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GPEXPORT 1.0

Novell Cool Solutions: Feature
By Ty Ellis

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Posted: 29 Sep 1999
 

General Purpose ZENworks 2 Inventory Database Export Tool

Introduction

ZENworks 2 includes an inventory scanning process that creates a Sybase database of software and hardware inventory data. The schema for the inventory data follows the CIM specification. It includes multi-valued attributes for certain elements and is stored in many tables and views. This database schema is documented in a Cool Solutions article, ZENworks 2 Inventory Database Schema, that was posted in August 1999.

Many users have expressed the desire to be able to export the inventory data from the Sybase database into a common, well-known format, so that 3rd-party tools can be used to create reports from this data. GPExport 1.0 is the answer. GPExport will allow for the exporting of data into a comma-delimited format for the purpose of importing the data into other tools such as spreadsheets, databases or word processors.

In this first release of GPExport, the exported data is user configurable (within certain constraints), but the tool does not provide any GUI to help setup the configuration. In order to use this tool effectively, you must be capable of supplying technical information such as the IP address of the server where the database is located, the definition of the SQL queries used to extract the data, etc. IS&T professionals with reasonable knowledge about the ZEN 2 database structure should find this tool very helpful.

The GPExport 1.0 zip file, available below for free download, contains all of the files mentioned within this article.

Requirements

ZENworks 2 provides many necessary elements of the execution environment. This includes the following:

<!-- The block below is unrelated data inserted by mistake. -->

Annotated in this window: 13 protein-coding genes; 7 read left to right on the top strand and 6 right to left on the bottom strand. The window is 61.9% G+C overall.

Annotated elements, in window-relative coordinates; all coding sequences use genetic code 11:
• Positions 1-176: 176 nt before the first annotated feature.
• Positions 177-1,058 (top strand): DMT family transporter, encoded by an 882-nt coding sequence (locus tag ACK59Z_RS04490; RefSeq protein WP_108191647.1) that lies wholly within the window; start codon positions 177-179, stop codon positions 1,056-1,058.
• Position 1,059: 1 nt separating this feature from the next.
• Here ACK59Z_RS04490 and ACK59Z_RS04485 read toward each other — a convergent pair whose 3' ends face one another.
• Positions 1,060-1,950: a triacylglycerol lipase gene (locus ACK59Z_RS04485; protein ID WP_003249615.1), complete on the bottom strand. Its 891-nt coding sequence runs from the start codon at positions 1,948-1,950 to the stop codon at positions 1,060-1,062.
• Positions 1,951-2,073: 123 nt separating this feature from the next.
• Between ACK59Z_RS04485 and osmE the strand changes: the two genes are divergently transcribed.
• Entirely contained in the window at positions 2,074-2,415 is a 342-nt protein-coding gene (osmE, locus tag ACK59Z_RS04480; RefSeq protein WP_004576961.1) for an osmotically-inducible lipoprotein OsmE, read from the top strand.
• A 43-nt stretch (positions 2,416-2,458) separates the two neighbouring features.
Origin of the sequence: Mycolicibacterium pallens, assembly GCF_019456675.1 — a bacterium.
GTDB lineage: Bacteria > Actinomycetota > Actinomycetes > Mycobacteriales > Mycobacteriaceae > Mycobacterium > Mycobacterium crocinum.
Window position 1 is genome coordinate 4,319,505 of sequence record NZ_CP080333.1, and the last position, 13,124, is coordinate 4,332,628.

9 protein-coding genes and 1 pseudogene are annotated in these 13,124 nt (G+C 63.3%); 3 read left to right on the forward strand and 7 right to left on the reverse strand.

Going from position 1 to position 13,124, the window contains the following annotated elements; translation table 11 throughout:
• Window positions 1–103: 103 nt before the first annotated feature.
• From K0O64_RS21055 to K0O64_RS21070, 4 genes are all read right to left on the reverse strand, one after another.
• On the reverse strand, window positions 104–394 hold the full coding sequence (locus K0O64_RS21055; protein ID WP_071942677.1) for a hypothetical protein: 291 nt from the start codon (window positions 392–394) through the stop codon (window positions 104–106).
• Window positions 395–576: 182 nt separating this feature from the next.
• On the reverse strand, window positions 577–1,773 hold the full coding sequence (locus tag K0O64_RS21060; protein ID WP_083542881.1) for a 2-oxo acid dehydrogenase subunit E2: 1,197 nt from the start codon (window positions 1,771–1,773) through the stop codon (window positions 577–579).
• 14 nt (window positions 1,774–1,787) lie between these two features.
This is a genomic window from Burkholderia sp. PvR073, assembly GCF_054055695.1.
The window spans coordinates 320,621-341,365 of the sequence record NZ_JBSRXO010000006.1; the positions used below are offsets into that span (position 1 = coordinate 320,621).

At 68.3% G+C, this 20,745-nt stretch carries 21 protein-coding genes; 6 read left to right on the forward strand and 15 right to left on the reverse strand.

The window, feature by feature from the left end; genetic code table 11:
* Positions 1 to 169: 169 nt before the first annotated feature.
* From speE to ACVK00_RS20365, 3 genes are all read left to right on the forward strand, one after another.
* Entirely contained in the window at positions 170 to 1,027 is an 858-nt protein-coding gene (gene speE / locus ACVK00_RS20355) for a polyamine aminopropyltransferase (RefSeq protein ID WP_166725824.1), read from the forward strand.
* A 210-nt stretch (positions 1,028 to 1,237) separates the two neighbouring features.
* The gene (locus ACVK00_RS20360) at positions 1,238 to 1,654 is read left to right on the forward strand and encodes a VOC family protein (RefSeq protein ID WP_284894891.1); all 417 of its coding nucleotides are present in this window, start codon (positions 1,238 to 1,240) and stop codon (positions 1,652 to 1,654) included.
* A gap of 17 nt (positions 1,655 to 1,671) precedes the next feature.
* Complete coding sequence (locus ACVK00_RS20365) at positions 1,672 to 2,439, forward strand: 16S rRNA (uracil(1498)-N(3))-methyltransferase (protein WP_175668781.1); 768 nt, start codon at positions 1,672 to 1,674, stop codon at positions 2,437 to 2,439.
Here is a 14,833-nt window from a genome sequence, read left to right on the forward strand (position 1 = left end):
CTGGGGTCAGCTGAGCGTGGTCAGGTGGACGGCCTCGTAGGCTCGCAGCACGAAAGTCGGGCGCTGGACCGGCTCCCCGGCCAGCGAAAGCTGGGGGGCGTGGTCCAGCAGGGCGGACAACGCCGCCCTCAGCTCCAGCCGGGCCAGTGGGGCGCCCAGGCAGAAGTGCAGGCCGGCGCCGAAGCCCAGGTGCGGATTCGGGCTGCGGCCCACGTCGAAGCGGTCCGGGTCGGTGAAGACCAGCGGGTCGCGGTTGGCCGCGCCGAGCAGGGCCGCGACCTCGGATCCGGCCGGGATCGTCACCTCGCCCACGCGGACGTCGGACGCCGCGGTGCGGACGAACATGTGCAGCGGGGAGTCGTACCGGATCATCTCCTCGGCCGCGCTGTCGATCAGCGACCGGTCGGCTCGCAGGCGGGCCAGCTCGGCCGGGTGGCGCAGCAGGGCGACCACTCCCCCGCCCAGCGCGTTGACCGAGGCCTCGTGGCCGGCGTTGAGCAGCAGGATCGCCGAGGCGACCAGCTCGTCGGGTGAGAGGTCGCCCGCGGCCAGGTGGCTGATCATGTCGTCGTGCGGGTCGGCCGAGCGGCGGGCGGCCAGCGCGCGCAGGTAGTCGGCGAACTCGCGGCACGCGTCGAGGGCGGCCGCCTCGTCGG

1. The JAVA runtime environment located in the public\zenworks directory.
  2. The jdbcdrv.zip, jgl3.1.0.jar, and Desktop.jar files located in the public\zenworks directory.

The successful execution of this tool will require a mapped drive to a server that has ZEN 2 with the database components installed.

GPExport 1.0 is a single Java jar file containing the necessary classes files, which will execute when augmented with the environment specified above. We also provide a batch file (gpexport.bat) that may be used to start the tool. The application will not require recompilation or modification for the purpose of extracting different data.

This tool uses a configuration file to describe what data is to be exported from the database and how the output is to handle multi-valued data elements. We've provided multiple configuration files for you to use. The appropriate configuration file needs to be specified to the tool via a command line argument, as outlined in Step 3 below.

Running GPExport 1.0

Here's what you do to run this tool:

  1. Set the environment variable ZEN2_DIRECTORY to SYS:public\zenworks directory on a server with the inventory database installed.
  2. Explode the zip file in the directory that GPExport will be run from.
  3. Run GPExport by issuing the following command line: GPExport [-d default_cfg_file] ip_address configuration_file [output_file]

where: